Go here and select the country you’re applying from as well as the type of application, as shown below:
You will then be taken here in our example of someone applying for a PRTD from Costa Rica:
The fee for a Travel Document (PRTD) is CDN$50.00
Click Pay my fees online to pay using a valid Credit Card or Debit Card. Remember, you can only use this option to pay your fees if you’re applying on paper. As we show below, you may have to send your application by email using scanned (electronic) copies of your forms and supporting documents if your local VAC is closed. However, this is NOT an online application; it is an application by email, so pay your fees as shown here. And as always, you may be able to pay your fees at the VAC. Always check with your local VAC to see what forms of payment they accept.
Step 6: Where to Apply & What to do if your VAC is closed due to COVID
Given the persistence of the COVID-19 pandemic, you may find that your local Visa Application Centre is closed. Always contact your local VAC as soon as you realize you have to apply for a PRTD. If they are closed, you will have to submit your application by email.
- Permanent Resident Travel Document applications are normally submitted on paper.
- However, if COVID restrictions have closed your nearest VAC, then you are allowed to submit your application by email.
To apply by email, do the following:
- Print your document checklist form IMM 5627
- Using IMM 5627, fill in and sign and date form IMM 5524 and any other forms like IMM 5476 and gather any supporting documents you are required to submit.
- Scan the forms/documents (make electronic copies) and upload them to your pc.
- Pay your fees as shown in Step 5 and make sure you get a copy of your payment receipt.
- Finally, send an email to the following email address:
- [email protected]
- PLEASE NOTE: Your Subject Line in the email should read as follows:
- “PRTD application”: your name here “first” and “last name” (it’s a good idea to capitalize your last name).
- For example, if your name is Sean Chen, write: PRTD application: Sean CHEN
- Your email has to include the following:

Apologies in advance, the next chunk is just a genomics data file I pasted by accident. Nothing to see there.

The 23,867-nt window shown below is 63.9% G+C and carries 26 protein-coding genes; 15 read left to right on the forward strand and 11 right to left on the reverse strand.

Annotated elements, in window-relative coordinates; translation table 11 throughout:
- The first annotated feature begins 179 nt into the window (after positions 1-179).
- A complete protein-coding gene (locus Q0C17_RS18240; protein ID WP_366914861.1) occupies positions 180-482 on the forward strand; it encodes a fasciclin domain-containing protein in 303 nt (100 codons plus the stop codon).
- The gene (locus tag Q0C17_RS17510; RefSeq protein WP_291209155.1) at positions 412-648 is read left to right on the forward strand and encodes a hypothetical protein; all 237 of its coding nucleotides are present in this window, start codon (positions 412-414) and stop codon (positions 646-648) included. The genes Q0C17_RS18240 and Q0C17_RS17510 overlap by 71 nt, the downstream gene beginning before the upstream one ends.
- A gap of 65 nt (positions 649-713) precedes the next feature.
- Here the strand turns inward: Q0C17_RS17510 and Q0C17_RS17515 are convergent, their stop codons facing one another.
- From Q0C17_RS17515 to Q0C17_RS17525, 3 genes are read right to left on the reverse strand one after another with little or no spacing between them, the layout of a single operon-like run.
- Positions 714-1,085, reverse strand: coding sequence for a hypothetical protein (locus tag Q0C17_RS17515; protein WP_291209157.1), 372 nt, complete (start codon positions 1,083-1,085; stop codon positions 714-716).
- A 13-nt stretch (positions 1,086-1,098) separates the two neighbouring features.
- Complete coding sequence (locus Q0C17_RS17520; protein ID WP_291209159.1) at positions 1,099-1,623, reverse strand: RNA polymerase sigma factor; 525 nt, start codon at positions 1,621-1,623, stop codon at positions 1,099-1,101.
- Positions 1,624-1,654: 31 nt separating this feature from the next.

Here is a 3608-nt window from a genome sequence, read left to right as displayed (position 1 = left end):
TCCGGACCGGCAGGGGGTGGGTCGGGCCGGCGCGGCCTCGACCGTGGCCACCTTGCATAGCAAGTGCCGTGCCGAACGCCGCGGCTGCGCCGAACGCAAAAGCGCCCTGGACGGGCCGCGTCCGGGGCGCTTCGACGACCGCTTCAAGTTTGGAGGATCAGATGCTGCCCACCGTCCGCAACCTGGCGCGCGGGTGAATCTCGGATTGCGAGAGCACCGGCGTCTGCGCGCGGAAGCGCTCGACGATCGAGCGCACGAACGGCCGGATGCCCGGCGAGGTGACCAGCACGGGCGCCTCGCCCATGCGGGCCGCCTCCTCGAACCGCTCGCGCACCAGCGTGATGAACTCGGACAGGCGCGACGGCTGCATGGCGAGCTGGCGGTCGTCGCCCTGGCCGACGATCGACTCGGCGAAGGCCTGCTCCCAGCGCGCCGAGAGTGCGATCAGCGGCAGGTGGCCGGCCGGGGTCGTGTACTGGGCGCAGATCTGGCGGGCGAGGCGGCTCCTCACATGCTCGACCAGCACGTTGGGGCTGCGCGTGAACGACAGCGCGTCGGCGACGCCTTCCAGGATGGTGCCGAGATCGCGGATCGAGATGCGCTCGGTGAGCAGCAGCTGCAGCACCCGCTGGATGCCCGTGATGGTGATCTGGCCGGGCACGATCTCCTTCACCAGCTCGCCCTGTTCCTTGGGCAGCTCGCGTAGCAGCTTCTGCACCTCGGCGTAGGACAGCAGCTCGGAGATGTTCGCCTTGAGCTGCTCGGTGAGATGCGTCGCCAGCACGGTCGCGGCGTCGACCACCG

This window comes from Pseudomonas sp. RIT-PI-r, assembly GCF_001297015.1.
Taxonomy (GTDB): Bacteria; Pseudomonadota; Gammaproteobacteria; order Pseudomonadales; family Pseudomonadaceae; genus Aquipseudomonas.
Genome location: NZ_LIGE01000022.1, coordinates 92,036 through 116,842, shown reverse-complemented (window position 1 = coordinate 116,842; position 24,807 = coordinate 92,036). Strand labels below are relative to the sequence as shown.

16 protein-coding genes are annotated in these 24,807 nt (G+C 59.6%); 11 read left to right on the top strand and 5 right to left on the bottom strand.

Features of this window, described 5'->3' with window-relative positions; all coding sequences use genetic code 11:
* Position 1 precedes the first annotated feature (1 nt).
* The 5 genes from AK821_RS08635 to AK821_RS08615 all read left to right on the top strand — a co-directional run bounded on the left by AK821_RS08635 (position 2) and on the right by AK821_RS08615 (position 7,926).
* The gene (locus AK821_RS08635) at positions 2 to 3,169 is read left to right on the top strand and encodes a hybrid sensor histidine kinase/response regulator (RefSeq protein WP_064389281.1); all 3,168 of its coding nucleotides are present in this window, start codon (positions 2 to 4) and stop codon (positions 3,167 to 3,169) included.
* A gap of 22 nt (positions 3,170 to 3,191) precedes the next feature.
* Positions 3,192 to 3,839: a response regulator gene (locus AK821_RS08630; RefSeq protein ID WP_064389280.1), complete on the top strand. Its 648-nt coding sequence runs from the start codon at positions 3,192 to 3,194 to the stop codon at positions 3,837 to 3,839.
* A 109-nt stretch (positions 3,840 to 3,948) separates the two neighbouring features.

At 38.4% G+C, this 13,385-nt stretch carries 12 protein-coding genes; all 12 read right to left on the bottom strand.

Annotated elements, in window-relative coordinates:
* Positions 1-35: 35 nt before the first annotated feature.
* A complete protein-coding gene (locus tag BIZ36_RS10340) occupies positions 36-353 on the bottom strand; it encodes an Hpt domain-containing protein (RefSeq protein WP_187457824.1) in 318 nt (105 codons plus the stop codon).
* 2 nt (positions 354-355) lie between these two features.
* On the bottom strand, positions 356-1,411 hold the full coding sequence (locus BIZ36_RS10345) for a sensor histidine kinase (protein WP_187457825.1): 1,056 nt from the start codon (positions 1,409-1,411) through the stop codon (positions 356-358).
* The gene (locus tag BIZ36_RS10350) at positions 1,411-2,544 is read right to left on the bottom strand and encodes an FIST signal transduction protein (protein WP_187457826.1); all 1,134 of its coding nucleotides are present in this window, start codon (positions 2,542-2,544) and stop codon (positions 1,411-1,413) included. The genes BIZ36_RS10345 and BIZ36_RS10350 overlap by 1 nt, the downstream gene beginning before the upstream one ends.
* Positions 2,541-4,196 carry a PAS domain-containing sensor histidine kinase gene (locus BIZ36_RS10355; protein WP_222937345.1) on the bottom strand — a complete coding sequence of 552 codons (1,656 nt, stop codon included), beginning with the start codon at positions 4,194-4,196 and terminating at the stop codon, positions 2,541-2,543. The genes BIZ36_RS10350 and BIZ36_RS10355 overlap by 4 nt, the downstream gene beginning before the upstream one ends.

- Subject line as shown directly above
- Scanned copy of IMM 5524 – Application for a Permanent Resident Travel Document
- Scanned copies of all supporting documents as indicated by your document checklist, including a scanned copy of your document checklist itself
Tip: scan your documents in colour and convert it to PDF. Don’t use JEPG unless you know how to make the image small without losing resolution. If you don’t know how to do this part you can YouTube it, just type in the words “how to scan and save to PDF”
Warning: Don’t send shared links to the government (example: Google Drive or DropBox), in most case they will not open it because of security reasons. Don’t password protect your documents, IRCC does not take kindly to this.
- Scanned copy of your travel itinerary if possible
- Scanned copy of your payment receipt
- Once you have sent the email and IRCC has processed your application, you will receive instructions on where to send your passport. PLEASE NOTE: applications by email for PRTDs TAKE LONGER than applications on paper.
- PLEASE NOTE: DO NOT book your return trip to Canada until you’ve received your passport back with a PRTD sticker in it.
Step 7: Submitting your Application Tavel Documents Applicaiton
In a sealed envelope, submit:
- Your original travel passport (the passport you used to travel outside of Canada)
- All supporting documents (copies of the required documents)
- Your completed, signed and dated form IMM 5524
- Your Document Checklist form IMM 5627
- A copy of your fee receipt
To see where to submit your application, go here and scroll down until you see the following: